Mike Mitchell sent me the link to a Gallup Poll about blogging published
today. The bottom-line can be summed up by one paragraph.
Gallup’s annual Lifestyle survey, conducted Dec. 5-8, 2005, finds only 9% of
Internet users saying they frequently read blogs, another 11% read them
occasionally, 13% say they rarely read them, while 66% never read them.
The tone of the article suggests that maybe blogs are a fad losing steam or
just not significant because the numbers aren’t terribly high. Maybe. On the
other hand, David Sifry of Technorati has some new data too.
..the truth is that the blogosphere continues to grow at a quickening pace.
Technorati currently tracks 27.2 Million weblogs, and the blogosphere we track
continues to double about every 5.5 months… The blogosphere is over 60 times
bigger than it was only 3 years ago.
What’s going on? Well, I think the overlooked thing about blogging is that it’s
not just about readership, it’s about writing, participating, and community.
Literally millions of people are using new tools of communication to
participate in the social idea process who weren’t part of it 10 years ago.
The longer I blog on FISpace–2.5 years now–the more I like the sense of
community from being part of a group of people who write to the blog or comment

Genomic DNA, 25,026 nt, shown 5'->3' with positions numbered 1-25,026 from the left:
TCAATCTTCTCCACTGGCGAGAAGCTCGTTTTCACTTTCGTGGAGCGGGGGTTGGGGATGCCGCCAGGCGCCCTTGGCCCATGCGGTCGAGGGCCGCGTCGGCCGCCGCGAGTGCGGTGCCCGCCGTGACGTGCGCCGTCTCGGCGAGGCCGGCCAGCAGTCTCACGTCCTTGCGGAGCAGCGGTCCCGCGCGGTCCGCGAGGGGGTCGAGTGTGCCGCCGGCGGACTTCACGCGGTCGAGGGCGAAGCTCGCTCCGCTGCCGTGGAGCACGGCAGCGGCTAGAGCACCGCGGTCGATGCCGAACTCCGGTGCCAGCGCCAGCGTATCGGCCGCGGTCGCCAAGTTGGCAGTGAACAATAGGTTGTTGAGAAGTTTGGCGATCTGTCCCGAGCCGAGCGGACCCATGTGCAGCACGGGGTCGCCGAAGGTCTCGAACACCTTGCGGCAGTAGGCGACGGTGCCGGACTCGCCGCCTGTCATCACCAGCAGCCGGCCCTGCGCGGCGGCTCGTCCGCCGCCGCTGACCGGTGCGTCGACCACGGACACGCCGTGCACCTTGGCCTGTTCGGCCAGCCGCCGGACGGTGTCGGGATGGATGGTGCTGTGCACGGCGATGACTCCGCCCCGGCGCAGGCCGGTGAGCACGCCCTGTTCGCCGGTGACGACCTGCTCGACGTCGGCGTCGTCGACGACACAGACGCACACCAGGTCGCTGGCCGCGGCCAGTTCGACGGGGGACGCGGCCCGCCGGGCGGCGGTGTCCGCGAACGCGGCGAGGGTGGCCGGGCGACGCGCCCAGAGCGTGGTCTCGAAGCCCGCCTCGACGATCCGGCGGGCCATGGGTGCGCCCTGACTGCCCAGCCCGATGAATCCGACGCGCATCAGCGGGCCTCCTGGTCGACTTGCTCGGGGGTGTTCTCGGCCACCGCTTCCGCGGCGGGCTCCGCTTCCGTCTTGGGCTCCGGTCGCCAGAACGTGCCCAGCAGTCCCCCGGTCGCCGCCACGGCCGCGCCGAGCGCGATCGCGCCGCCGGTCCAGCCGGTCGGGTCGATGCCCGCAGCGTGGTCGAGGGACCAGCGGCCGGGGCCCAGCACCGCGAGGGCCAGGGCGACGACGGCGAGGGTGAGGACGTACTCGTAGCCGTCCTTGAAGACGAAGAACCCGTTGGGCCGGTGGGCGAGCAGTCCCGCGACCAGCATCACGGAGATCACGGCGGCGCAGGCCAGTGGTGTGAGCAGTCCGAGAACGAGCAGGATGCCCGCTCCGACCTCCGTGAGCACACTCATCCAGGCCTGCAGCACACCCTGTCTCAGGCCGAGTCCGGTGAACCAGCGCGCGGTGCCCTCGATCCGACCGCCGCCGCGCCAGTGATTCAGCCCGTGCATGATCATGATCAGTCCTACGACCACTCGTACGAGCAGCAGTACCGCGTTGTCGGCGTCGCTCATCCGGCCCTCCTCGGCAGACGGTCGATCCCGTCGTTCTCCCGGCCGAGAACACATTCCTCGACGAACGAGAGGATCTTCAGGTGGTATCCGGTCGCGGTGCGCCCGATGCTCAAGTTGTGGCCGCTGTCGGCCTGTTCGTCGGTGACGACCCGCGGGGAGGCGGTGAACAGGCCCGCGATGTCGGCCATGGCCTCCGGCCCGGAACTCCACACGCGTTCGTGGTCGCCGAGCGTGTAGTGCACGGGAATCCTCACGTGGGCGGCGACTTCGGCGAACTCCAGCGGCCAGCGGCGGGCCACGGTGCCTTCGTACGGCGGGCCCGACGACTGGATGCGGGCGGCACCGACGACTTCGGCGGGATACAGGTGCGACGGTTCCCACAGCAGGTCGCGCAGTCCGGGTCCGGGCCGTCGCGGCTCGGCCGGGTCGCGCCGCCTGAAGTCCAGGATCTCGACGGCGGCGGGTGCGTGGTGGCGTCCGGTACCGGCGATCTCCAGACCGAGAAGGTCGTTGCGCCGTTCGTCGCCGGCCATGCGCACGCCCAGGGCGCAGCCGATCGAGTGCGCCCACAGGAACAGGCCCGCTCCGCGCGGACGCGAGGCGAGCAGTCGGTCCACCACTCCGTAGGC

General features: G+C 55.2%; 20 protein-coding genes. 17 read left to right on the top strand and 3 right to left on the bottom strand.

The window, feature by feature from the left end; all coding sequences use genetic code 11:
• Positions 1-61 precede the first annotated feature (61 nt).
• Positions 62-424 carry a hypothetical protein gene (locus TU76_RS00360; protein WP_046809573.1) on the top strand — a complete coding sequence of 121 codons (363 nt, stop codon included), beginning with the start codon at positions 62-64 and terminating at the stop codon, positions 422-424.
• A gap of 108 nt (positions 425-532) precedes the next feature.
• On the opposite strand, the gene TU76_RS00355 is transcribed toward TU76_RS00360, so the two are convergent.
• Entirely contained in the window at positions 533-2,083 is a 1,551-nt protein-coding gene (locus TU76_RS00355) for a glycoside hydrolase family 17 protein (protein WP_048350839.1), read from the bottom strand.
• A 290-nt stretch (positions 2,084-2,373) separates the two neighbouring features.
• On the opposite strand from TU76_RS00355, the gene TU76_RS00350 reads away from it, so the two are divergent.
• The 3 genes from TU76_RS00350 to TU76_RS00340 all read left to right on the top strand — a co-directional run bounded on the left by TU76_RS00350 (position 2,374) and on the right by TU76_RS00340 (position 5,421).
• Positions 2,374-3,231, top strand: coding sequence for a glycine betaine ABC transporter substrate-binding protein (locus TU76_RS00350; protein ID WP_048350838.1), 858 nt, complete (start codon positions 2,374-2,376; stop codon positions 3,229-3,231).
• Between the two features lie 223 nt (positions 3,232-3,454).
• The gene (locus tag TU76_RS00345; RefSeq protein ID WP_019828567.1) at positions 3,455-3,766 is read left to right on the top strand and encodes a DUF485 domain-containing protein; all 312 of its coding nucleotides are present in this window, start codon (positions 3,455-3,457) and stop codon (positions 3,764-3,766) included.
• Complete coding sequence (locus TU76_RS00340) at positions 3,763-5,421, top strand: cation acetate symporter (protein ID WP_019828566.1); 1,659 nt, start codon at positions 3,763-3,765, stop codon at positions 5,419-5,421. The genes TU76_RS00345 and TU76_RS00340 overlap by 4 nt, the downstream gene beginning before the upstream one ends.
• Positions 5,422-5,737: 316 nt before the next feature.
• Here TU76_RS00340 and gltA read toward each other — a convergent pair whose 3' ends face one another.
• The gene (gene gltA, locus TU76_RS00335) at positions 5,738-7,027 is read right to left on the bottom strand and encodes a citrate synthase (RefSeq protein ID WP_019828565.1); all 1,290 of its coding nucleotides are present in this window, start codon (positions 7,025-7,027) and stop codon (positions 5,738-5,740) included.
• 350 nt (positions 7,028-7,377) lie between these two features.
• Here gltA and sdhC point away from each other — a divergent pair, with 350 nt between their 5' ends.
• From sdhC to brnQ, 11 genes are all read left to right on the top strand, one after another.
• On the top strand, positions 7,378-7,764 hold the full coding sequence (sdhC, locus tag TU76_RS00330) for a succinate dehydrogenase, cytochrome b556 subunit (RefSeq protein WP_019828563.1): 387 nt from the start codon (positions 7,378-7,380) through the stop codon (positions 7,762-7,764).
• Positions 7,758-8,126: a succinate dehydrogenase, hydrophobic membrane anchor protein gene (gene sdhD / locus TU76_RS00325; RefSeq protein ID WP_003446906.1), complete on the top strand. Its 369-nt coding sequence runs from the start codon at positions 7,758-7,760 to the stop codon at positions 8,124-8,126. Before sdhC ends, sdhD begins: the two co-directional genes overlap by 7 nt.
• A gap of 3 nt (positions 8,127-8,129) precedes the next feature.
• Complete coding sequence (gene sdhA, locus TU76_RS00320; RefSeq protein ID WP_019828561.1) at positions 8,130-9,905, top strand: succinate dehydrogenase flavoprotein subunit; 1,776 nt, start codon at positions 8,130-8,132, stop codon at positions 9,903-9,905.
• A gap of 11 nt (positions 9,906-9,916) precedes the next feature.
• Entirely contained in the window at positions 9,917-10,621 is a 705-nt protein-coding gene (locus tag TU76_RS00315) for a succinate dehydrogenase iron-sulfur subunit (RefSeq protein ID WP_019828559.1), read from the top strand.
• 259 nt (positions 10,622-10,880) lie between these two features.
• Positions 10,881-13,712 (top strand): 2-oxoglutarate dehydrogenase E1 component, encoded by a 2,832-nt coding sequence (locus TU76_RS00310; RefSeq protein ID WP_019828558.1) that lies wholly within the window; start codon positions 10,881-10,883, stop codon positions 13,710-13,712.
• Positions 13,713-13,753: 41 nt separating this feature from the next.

on it. I have a feeling of belonging to a team, and I find that satisfying. I
think there is a small group of people who regularly follow what’s posted here
and, hopefully, it contributes to their thinking. That’s all FISpace was
The thrust of the net now (perhaps it always has been) is enabling people to
aggregate into communities large and small. It may be around blogs or Flickr
photos or the buffet of stuff on MySpace. What makes new media different from
old is that personal communication webs have more adhesive in them. The new
media enable people to stick to each other more. Blogs are not newspapers;
podcasts are not radio; vlogs will not be TV. IMHO, being able to perceive this
subtle difference is key to using the internet successfully for our kind of